Praying for Charity

[ 11 ] Comments

by RI Editors

Please welcome Maria Farb, who is guest posting with us.

“…pray unto the Father with all the energy of heart, that ye may be filled with this love [charity]…” (Moroni 7:48)

Though I have often prayed for charity, there are few times that I’ve truly prayed with full energy of heart. One time was on a busy day as a mother of four. My baby was not sleeping much at night and I was short-tempered. I hated feeling and acting cranky. At one point I asked my children what I could do when they don’t listen to me. My five-year-old son suggested, “say a prayer that we will listen to you.” As I prayed, the words of Moroni 7:48 came to mind. I prayed for a change of heart for myself, to have a heart of peace and charity despite what happens.

Two days later the clothes washer overflowed, soaking through the floor to the room below. That same day my husband hurt his back at work and was hardly able to stand up straight when he got home. Yet I didn’t feel overwhelmed as I usually would be. Even as I mopped up water and lugged heavy things out of the rooms, I felt peace.

The next days were no less busy but I felt a continued calm. We had to replace flooring, we had fruit to bottle, and I wanted to help my husband’s back heal. I saw more clearly what was important and what to let slide. And when having to juggle simultaneous urgent events, I could do so calmly. It was a peace so tangible I could feel it buffer me from the stress, giving me a place to think things through. This blessing of peace and calm remained in force for about a week.

Then it was as if Heavenly Father said, “Now you know how it feels; it is time for you to work to become this way.” I again felt the pressures and stress. But I wanted to keep the feelings of peace and knew it was possible. When I felt my throat tighten up or my head start to ache, I closed my eyes (sometimes put my hands over my ears), and said a silent prayer. I felt the Holy Ghost help me regain peace again and again. I was developing a closer, constant connection, and coming to understand how “charity is patient.”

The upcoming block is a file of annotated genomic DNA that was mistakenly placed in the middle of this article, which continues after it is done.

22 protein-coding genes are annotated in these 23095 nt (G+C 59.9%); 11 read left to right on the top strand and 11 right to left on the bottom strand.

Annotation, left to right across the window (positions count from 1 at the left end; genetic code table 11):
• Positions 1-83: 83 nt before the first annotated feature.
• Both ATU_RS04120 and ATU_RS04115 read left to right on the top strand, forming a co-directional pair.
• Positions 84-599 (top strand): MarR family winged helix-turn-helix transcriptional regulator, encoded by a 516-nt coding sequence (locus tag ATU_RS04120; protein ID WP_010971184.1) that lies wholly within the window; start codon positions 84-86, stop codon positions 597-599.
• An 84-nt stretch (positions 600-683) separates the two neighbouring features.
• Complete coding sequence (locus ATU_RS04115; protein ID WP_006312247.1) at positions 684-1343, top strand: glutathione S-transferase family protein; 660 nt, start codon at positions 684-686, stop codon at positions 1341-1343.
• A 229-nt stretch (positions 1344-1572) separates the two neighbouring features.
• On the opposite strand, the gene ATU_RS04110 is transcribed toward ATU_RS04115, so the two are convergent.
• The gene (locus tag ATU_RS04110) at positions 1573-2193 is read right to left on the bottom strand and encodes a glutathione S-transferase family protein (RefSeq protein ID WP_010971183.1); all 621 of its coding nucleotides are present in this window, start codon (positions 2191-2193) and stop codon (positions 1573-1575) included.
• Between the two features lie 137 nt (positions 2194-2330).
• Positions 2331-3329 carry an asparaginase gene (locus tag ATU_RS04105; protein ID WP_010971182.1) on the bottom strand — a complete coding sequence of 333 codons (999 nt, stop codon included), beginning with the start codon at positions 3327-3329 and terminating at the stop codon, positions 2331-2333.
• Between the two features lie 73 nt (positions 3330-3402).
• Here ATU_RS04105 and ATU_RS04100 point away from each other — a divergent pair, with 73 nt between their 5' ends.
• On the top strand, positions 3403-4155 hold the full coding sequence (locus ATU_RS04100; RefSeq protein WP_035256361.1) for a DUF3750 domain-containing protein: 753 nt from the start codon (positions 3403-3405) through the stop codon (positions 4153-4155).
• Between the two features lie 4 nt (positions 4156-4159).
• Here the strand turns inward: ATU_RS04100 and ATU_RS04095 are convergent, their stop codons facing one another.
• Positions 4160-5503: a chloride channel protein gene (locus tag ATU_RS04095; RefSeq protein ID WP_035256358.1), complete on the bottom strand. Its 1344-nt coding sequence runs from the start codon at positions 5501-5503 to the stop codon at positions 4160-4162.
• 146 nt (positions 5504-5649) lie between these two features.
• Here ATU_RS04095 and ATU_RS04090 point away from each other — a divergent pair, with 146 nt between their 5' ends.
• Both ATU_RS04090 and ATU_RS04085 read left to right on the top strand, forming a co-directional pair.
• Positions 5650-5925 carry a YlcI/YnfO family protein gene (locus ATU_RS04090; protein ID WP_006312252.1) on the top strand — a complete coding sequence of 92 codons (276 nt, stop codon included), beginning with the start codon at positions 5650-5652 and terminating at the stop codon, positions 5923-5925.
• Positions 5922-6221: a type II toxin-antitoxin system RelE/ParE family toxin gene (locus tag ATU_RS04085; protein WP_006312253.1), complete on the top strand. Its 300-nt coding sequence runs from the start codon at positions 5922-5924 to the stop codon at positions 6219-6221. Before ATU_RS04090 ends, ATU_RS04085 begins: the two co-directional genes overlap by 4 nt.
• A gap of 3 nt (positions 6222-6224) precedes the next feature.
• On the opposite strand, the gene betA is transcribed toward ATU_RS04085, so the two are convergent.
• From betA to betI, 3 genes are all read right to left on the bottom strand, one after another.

I often thank Heavenly Father for this growing experience. After pondering and prayer, I felt I should again pray to be filled with charity. I prayed, being filled with the assurance that just as Heavenly Father had blessed me through the other trial he would do so in whatever was to come. If I’d known what was to come, I don’t know if I could have said that prayer.

My baby developed eczema: an oozing itch that he scratched at until it bled. We went to doctors, tried creams, cut all variety in his diet. We pled in prayer and sought direction in the temple. We held him, loved him, and cried for him. But nothing we did seemed to make a difference, and the problem only grew worse for many months.

The many priesthood blessings were hard and wonderful. Each time Heavenly Father told us He was aware of our baby’s trial and that eventually he’d be restored to full health. He blessed our baby to be comforted. He blessed us to be at peace in our hearts. He blessed each of us to learn what we need to through this time. He told us that this would continue until we learned the things we need to learn.